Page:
Courses Summer 2020

Below please find our course catalog. We will update these pages throughout the break and the semester. Unless stated otherwise, classes start in the week of April 6, 2020.
Students are responsible for keeping track of updates on actual course dates (some are alternating).



Political Cultures in a Transatlantic Context (04-038-2005)

Module Coordinator: Prof. Katja Kanzler

This module is meant to provide students with a deeper understanding of the concept of political culture in a transatlantic context. Political culture is generally defined as the traditions, practices, institutions, material considerations and norms that shape how a society pursues politics and constructs priorities in its political process, for example, in the case of governing. Political culture involves the fields of cultural history, literature, cultural studies, political science, sociology, anthropology, and economics. It is a key concept for understanding the nature of politics and society in the United States, in Europe, and in any comparison between two regions involving comparative, international, transnational, transcultural, and global approaches to the study of history, politics, and society.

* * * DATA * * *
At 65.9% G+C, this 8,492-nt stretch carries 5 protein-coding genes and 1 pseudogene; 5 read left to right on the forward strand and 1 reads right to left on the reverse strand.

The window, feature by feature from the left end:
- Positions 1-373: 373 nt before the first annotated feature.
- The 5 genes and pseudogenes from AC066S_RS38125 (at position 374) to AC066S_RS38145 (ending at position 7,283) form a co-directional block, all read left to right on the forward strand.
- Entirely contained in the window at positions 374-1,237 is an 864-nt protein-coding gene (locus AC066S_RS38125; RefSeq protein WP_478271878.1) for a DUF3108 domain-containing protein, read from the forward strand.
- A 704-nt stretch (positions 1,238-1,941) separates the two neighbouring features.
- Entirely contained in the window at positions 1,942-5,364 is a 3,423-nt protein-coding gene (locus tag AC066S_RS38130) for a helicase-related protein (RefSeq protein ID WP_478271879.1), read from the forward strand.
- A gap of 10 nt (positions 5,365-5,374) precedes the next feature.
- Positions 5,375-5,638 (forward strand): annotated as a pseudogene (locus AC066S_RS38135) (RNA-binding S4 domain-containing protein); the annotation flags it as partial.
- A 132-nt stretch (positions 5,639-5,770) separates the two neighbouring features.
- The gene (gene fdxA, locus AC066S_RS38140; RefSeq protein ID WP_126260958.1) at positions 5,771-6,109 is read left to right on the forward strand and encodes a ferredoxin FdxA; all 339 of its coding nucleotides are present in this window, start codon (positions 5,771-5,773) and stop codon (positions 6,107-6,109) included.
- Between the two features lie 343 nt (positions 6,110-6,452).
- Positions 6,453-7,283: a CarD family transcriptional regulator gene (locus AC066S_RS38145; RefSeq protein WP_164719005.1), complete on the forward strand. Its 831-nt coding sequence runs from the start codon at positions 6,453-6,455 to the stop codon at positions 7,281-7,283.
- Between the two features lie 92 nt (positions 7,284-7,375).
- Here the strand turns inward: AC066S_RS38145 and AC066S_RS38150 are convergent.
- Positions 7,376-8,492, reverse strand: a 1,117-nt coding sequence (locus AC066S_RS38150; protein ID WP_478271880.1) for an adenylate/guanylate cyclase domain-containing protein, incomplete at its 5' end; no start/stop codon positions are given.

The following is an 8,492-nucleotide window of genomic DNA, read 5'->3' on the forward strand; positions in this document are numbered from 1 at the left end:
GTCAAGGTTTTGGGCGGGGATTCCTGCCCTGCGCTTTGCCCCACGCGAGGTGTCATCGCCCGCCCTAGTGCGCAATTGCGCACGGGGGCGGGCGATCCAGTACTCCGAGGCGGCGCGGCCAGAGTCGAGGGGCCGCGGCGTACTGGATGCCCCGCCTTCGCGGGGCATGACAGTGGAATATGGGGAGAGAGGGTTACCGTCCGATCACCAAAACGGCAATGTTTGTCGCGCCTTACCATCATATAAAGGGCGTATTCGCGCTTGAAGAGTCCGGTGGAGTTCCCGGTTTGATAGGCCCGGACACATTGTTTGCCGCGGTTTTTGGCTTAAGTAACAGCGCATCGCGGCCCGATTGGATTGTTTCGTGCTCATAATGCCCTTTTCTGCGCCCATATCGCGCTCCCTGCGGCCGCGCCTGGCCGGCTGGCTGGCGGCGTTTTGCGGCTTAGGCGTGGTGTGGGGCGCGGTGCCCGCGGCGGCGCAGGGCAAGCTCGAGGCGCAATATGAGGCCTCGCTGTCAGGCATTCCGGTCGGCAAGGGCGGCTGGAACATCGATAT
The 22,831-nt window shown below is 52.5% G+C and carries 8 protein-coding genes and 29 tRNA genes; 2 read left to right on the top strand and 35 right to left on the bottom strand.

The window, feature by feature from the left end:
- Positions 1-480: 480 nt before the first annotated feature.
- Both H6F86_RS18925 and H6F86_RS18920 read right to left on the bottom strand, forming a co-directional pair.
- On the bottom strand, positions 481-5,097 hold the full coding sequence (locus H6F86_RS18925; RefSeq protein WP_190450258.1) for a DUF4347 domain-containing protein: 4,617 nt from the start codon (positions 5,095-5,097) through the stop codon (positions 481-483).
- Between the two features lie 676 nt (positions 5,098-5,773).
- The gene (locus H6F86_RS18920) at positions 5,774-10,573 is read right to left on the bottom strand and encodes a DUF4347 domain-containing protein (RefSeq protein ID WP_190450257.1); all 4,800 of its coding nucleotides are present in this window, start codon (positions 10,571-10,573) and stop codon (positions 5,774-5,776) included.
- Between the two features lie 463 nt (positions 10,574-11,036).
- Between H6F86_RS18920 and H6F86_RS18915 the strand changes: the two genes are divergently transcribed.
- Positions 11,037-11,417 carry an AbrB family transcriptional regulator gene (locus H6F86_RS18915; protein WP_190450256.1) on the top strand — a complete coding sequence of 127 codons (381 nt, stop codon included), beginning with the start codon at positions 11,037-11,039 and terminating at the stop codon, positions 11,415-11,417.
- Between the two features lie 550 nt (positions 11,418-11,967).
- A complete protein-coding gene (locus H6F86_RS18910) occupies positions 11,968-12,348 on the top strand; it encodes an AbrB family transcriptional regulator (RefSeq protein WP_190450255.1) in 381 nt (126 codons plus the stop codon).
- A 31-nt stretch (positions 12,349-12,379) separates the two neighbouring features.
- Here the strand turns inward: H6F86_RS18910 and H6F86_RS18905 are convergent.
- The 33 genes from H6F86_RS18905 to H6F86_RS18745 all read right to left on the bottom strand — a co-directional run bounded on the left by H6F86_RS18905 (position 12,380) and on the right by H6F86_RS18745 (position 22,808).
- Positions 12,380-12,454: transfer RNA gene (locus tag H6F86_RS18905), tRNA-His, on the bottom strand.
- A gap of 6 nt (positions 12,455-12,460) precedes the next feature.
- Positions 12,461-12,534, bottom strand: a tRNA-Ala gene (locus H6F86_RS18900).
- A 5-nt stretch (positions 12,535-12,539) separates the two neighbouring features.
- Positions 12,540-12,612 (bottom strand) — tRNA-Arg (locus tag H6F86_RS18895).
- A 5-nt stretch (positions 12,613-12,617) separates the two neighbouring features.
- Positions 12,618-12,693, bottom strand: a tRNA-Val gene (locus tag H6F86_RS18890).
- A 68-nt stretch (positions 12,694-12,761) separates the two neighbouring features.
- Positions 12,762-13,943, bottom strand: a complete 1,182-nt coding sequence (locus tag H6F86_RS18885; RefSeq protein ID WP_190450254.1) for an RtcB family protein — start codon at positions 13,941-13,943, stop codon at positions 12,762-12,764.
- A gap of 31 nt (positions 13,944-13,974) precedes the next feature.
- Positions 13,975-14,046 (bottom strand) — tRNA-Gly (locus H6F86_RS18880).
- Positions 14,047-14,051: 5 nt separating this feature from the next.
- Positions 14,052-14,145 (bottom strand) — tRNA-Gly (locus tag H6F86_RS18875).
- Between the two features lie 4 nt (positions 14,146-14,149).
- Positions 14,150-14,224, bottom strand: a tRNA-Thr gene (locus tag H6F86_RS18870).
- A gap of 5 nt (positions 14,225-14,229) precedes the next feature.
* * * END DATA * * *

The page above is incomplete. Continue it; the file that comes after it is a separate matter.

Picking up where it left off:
Media and Society (04-038-2006)

Module Coordinator: Prof. Katja Kanzler

Media and its different forms lays at the heart of constructing and disseminating images, ideas, information, and identities that have shaped the very notion of “America” and how it has been received, integrated, adapted in every corner of the world, and especially in Europe. Conversely, European traditions in such mediums - whether journalism in all its forms (print, radio, tv, internet) or film, music, literature, - have had and have strong influences on many aspects of American society. This module is meant to deepen student knowledge about how media and society have evolved in the United States, Europe, and in a transatlantic context.


Difference and Literature (04-038-2007)

Module Coordinator: Prof. Gabriele Pisarz-Ramírez

The module addresses the negotiation of socio-cultural difference in U.S.-American literature. It aims to deepen students’ understanding of ‘difference’ in its key manifestations ‘race,’ class, and gender with a focus on their articulation and contestation in literary texts. The seminars explore specific forms of difference in their historical, social, cultural, and aesthetic contexts. They will embed selected readings in ‘difference and literature’ within discussions of U.S. literary history and reflections on literary theory.


Interamerican Spaces and Latino/a Cultures (04-038-2016)

Module Coordinator: Prof. Gabriele Pisarz-Ramírez

This module helps students to develop an understanding of the historical and cultural interrelationships between the United States and other regions in the hemisphere as well as of the histories and cultures of U.S. Latinos/as in the context of current debates about migration, national identity and multiculturalism.